tags: john_maeda risd creativity smartplanet interview

  • Interesting Jan.2012 op-ed by Jeff Jahn in the Portland Tribune. Jahn is an independent curator and critic.
    Since the mid-’90s, artists and designers have emigrated to or stayed in Portland for very specific and often moral reasons. In a nutshell, it is because Portland is the first U.S. city to grow out of the adolescent attitudes of America in the second half of the 20th century. The laundry list: non-car-reliant transportation, green thinking, proximity to nature, a very non-1 percent-centric civic attitude, high-tech savvy and a permissive attitude that was essentially humanistic rather than purely capitalistic.

    In other words, the original Occupy Portland started around the mid-’90s by artists and has only gathered steam since. Think of artists as canaries in the coal mine of civilization — it is a tough job, but it’s very important to watch what they do. Artists bring immense cultural cache, even jobs. Ultimately, they redirect our attention, giving us a new aesthetic and conceptual compass. Then they export those ideas in distilled, compact creative endeavors.

    No city owns its artists, but a city can choose to (either) support or take its artists for granted.

    To be overly simplistic, Portland became a 21st-century leader because it rejected both of the 20th century’s main models: Manhattan’s top-down corporate verticality and LA’s car-driven suburban sprawl. Instead, as a more 19th century-style city of shopkeepers and artists (defined by our citizens more than institutions), we should own the title and take care to not become complacent.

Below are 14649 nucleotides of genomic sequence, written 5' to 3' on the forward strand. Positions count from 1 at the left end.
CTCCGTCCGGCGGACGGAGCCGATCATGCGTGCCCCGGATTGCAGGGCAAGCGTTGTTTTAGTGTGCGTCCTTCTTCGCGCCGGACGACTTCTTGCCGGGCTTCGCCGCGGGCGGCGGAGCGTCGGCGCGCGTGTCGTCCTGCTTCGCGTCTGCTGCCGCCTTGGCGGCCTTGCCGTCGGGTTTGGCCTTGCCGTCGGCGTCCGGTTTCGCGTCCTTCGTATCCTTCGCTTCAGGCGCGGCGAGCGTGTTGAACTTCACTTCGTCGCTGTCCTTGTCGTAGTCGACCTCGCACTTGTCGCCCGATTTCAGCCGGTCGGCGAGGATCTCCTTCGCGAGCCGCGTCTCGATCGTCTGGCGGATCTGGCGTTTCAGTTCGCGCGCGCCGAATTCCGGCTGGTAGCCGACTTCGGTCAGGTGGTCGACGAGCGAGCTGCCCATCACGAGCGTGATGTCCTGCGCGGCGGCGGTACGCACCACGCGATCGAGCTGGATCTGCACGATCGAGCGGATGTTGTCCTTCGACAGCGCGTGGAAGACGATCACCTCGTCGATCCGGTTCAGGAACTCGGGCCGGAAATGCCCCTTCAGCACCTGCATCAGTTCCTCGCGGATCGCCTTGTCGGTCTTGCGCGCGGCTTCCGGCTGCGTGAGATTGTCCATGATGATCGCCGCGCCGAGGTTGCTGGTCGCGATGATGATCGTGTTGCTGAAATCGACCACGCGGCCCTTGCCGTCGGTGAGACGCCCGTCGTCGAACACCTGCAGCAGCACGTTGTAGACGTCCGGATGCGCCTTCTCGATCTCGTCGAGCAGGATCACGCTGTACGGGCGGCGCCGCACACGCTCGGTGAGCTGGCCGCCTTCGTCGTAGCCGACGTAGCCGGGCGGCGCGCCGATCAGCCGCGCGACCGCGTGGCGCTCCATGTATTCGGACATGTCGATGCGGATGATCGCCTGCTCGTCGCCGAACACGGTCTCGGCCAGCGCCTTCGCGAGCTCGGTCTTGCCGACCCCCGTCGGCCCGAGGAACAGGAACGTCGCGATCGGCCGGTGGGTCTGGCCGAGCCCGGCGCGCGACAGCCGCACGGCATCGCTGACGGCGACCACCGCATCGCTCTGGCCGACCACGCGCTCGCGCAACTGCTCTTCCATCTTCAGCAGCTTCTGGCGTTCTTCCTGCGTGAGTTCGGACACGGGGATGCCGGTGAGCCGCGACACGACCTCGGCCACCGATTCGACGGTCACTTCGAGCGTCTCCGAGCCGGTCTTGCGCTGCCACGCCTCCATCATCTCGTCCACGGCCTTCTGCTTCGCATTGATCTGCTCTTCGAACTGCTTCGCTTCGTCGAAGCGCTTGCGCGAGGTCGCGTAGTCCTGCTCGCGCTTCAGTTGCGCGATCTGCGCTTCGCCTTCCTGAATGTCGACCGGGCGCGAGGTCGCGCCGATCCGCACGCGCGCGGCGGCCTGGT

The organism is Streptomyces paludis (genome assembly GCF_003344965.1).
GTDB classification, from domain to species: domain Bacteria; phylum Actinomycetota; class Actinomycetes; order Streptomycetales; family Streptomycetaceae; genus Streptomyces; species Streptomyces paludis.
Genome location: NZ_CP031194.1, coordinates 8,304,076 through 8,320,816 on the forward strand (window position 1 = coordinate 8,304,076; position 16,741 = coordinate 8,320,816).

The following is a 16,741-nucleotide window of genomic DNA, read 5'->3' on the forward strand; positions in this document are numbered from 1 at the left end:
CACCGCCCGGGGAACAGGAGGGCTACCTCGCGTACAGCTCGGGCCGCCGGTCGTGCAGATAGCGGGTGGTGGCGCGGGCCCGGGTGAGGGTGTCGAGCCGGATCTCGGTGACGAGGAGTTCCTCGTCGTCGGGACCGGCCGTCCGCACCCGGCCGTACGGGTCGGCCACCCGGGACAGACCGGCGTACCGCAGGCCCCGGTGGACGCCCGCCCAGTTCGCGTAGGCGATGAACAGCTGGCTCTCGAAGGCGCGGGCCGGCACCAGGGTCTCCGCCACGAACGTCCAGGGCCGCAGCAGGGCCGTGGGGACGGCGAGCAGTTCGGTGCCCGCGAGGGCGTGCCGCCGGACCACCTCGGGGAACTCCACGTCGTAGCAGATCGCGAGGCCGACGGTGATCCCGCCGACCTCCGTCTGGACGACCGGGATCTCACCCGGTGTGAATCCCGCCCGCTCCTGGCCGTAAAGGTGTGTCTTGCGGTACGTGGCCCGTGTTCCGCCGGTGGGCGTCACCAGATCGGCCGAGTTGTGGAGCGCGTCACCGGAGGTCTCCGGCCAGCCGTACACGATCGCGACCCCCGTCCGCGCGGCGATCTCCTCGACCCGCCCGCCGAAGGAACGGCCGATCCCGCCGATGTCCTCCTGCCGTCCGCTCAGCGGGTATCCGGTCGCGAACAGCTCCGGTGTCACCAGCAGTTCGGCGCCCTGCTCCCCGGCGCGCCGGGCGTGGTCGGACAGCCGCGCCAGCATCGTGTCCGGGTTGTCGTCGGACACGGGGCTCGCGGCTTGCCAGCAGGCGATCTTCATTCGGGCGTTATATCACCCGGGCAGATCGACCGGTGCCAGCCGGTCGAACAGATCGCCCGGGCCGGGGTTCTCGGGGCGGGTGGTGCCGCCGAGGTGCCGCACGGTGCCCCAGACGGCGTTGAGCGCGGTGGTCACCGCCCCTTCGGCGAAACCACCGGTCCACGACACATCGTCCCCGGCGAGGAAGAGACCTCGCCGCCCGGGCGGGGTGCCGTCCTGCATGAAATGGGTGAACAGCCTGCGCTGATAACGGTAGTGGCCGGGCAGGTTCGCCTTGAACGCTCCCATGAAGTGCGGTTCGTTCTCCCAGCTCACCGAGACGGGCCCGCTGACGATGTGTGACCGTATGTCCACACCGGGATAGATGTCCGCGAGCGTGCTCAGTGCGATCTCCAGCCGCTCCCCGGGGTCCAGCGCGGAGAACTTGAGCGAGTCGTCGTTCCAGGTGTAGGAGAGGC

tags: portland jeff_jahn artculture socialcritique

  • Introduction to Jarrett Walker’s book, Human Transit: How Clearer Thinking About Public Transit Can Enrich Our Communities and Our Lives. Excellent points. Eg.:
    Transit debates also suffer from the fact that today, in most of our cities, most of our decision makers are motorists. No matter how much you support transit, driving a car every day can shape your thinking in powerful subconscious ways. For example, in most debates about proposed rapid transit lines, the speed of the proposed service gets more political attention than how frequently it runs, even though frequency, which determines waiting time, often matters more than vehicle speed in determining the total time a transit trip will require. Your commuter train system will advertise that it can whisk you into the city in thirty-nine minutes, but if the train comes only once every two hours and you’ve just missed one, your travel time will be two hours and thirty-nine minutes, so it may be faster to drive or even walk.

    tags: human_transit jarrett_walker transportation planning portland

Posted from Diigo. The rest of my favorite links are here.

{ 1 comment… read it below or add one }

Canada February 14, 2012 at 5:13 am

I think that Human Transit is going to be soon a problem in some places in the world, because there are fat too many people at one spot, such as Japan or China.